Casting and editing. Trusting your actors on set. Guiding them towards revealing their insecurities and fears. Hurrying everything up with a bit of frantic energy. Having very precise visual ideas sometimes. Figuring it out as you go other times. Having a strong collaboration with my editor. Working together to discover what you wanted to make vs what it is becoming. Making sure the rhythm is propulsive, engaging. If you watch a lot of movies, the grammar becomes ingrained, and the way you subvert it does too.
You star in Wobble Palace, too. How does that change the way you direct?
It makes my approach to working with whichever actor I share the scene with a little different, in that I can kinda “top from the bottom.” Instead of giving notes after a take, I can change my performance on the fly if I need the other actor to be in a different rhythm or vibe. It makes me a bit less like the conductor of the symphony and more like a saxophonist in a jazz quartet. Ultimately both ways go fast. You can always tell if you’ve gotten what you want or not. If you got it, move on.
Do you see this film as a period piece? An artifact?
Yeah, I do see it as a period piece. I learned from my first film 0s & 1s, that if you’re ever incorporating contemporary technology into your movies—which I’m doing all the time—it will inevitably feel dated by the time you’re done and people see it. So I’ve always embraced that element, when working on these like satirical “slice of life” films. On top of that, I did have a sense that this would be an unprecedented cultural moment because of all the energy around the election, the elevated stakes. Like, my car is old and only gets AM radio which is largely conservative talk shows. I’d hear these hatemongers and bloviated demagogues throwing so much hate at Obama in the most transparent, simplistic, vitriolic way. As Trump became more and more of a contender, I saw the mainstream, left-leaning media using almost the exact same approach and even same language towards him, that I was used to hearing on right-wing radio. It was really scary because it exposed the fraudulence of impartiality. When that happens, you enter a moment when the illusion of truth—which is so integral to civil society—disappears. I knew we were headed there and so really did want to just capture the fear and anxiety in the air surrounding Trump and the impending election. No matter what the results were, I knew we’d forget this pre-election moment, as humans tend to forget and adapt to anything, and I didn’t want it to be completely forgotten—that very common feeling amongst most people I knew, that we were about to “have our first female president,” as Jane says. Stuff like that is invaluable.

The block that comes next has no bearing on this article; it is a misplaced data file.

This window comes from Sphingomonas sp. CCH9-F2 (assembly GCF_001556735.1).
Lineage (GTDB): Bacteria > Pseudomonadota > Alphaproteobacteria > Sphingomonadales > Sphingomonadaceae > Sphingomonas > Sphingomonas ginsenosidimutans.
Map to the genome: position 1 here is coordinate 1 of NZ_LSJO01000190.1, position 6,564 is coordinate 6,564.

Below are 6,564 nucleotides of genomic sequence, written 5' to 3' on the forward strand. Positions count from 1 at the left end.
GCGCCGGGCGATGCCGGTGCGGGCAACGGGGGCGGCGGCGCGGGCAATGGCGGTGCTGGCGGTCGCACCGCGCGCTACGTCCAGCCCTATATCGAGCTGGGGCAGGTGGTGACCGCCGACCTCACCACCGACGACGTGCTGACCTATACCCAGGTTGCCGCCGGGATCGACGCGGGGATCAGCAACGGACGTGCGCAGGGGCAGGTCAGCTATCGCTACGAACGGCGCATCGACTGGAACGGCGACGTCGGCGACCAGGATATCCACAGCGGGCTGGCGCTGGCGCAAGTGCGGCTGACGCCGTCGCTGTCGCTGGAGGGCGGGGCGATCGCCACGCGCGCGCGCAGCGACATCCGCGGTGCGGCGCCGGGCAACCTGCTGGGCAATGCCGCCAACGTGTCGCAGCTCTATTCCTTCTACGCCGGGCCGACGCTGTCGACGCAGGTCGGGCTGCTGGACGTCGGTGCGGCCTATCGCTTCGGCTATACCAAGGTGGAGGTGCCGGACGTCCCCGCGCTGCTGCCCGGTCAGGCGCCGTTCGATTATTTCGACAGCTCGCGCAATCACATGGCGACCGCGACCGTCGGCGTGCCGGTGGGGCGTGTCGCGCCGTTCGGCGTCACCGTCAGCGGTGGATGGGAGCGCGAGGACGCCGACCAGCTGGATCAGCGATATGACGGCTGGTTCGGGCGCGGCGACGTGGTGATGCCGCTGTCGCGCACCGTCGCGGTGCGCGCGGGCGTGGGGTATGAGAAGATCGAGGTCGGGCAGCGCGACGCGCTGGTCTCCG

Wobble Palace has more political dialogue than your other films. Is this just unavoidable today?
Anything is avoidable for artists who don’t care about the world around them. I get most of my material from reality—so I mean, yeah it is in dialogue with politics, in a way that everyone is forced to be now. For the reasons I described before, it feels especially integral to the themes and goals of the movie.
What are you working on now? What can we look forward to?
A satirical horror film about white male privilege and the social media hellscape we live in. You know, another slice of life thing.
© 2019 The Editorial Magazine